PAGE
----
While it's important for clinicians to be more thoughtful about who they prescribe long-term opioids to and to stop opioids when they aren't helping or there is evidence that it is causing problems, the American Pain Society believes opioids have a role in the management of chronic non-cancer pain in carefully selected and monitored patients.
There is evidence from long-term observational studies and evidence coming from some long-term clinical trials that opioids are effective for improving pain in some patients.
For example, we do not believe that a trial of low doses of opioids should be denied to a low-risk woman in her 70's who has severe hip arthritis, who may be able to garden and walk with decreased pain on it.
While the data on overdose deaths and abuse of opioids should concern all members of society, it does not justify an extreme blanket position of no opioids for chronic non-cancer pain.

My observations:

No one has any objection to treating the acute pain of a sprained ankle, broken bone, or sprained back. These are generally 1 to 2 week situations. Of course, we all know plenty of people who have injured their back and are still taking pain medications 3, 6, 9 months later, perhaps even years later.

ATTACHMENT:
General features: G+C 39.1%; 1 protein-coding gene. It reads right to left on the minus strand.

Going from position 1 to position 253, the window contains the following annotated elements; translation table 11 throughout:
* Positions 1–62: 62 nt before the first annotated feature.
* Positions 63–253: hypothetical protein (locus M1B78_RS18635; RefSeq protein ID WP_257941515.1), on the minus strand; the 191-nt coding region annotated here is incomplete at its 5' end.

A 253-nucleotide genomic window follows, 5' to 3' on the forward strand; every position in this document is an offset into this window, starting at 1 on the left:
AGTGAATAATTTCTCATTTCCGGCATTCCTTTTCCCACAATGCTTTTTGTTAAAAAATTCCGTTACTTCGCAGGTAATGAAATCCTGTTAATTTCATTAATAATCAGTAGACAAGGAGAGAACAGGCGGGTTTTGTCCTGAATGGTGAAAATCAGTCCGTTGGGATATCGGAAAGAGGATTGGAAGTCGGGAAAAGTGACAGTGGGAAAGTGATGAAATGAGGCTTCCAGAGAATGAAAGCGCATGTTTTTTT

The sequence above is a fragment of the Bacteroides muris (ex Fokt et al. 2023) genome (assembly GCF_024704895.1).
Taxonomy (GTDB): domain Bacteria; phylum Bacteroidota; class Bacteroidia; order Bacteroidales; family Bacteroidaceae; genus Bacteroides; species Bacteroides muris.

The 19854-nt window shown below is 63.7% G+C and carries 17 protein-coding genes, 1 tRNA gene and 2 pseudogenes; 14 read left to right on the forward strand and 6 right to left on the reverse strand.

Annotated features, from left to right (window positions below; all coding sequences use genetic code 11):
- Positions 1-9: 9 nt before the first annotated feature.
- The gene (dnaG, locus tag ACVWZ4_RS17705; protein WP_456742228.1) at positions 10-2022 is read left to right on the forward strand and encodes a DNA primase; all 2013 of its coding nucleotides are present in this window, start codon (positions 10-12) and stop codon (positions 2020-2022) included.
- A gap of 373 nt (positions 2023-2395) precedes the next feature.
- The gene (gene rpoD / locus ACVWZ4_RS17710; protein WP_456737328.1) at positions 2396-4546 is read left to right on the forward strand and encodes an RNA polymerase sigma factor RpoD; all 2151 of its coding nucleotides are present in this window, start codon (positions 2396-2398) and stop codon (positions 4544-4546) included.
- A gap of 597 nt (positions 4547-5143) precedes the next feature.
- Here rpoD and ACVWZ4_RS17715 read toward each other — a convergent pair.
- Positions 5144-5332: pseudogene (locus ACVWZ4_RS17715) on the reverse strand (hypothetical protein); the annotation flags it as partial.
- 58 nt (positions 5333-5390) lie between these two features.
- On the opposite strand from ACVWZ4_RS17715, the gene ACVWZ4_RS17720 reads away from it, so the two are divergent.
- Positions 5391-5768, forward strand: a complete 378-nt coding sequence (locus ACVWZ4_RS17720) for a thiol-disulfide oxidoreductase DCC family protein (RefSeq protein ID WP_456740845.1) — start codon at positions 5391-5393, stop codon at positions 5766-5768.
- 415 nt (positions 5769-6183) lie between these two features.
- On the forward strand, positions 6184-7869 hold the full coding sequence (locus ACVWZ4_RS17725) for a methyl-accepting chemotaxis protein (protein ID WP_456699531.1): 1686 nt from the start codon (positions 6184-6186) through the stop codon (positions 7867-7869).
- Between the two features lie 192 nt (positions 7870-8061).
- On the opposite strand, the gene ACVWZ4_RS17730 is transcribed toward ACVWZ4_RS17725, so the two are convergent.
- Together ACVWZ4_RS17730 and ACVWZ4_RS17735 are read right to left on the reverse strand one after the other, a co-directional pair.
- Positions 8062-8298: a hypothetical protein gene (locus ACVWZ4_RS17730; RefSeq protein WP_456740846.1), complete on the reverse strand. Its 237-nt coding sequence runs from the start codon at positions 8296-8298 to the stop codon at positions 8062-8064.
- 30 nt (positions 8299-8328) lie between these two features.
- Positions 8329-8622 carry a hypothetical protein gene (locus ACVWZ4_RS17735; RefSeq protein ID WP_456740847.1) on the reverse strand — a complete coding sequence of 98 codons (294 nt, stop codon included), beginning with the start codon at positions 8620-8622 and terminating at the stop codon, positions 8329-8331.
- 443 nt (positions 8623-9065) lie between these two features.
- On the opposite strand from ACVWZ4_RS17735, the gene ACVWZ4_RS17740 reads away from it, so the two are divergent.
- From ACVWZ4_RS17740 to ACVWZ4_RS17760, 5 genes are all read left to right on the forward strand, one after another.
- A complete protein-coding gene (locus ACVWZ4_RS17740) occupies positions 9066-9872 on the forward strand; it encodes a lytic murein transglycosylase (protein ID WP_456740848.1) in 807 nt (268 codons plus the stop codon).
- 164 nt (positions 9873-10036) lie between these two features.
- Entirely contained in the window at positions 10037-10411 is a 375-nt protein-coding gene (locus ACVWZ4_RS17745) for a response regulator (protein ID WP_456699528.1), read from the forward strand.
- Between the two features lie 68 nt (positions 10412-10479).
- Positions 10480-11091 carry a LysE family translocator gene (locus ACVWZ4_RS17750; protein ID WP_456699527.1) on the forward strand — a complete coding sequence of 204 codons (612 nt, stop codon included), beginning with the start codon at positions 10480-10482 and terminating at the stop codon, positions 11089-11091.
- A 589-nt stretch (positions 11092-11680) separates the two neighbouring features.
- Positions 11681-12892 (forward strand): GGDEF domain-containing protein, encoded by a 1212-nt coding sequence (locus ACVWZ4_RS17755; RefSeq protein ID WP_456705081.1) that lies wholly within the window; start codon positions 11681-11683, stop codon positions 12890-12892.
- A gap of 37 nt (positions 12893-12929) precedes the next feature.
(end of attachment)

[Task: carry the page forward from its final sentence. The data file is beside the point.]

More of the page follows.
If you are an astute observer, what you will notice about these people after 6 months, 9 months, or a year, is that they are NOT getting any better. If one looks at it from a strictly objective point  on view, the common theme to patients who take chronic pain medicines is that they do not get better. To this some will say, "That's no surprise. They have a condition which is just not going to get better." But what the experts have come to learn is that the mere fact of taking chronic, usually high-dose narcotics, actually and directly keeps you from getting better.
      A lot of this, of course, depends upon how you define "better." The patient in chronic pain may simply prefer to be narcotized and out of it so as not to have to deal with life and his or her chronic pain. But pain, whether acute or chronic, is just a small part of life, and life can indeed go on.
     The real test of the value of a pain medication in chronic use is whether it is helping the patient to achieve any of their well-planned goals and objectives for their life. For example, taking pain medication right before a painful physical therapy session so that you can get through the session and accomplish to work needed to heal is an excellent use of pain medication, no matter how long it goes on. On the other hand, pain medication that keeps you so foggy and energyless that you won't go out to social events, meet with friends, try something new means you're letting the pain medication kill you.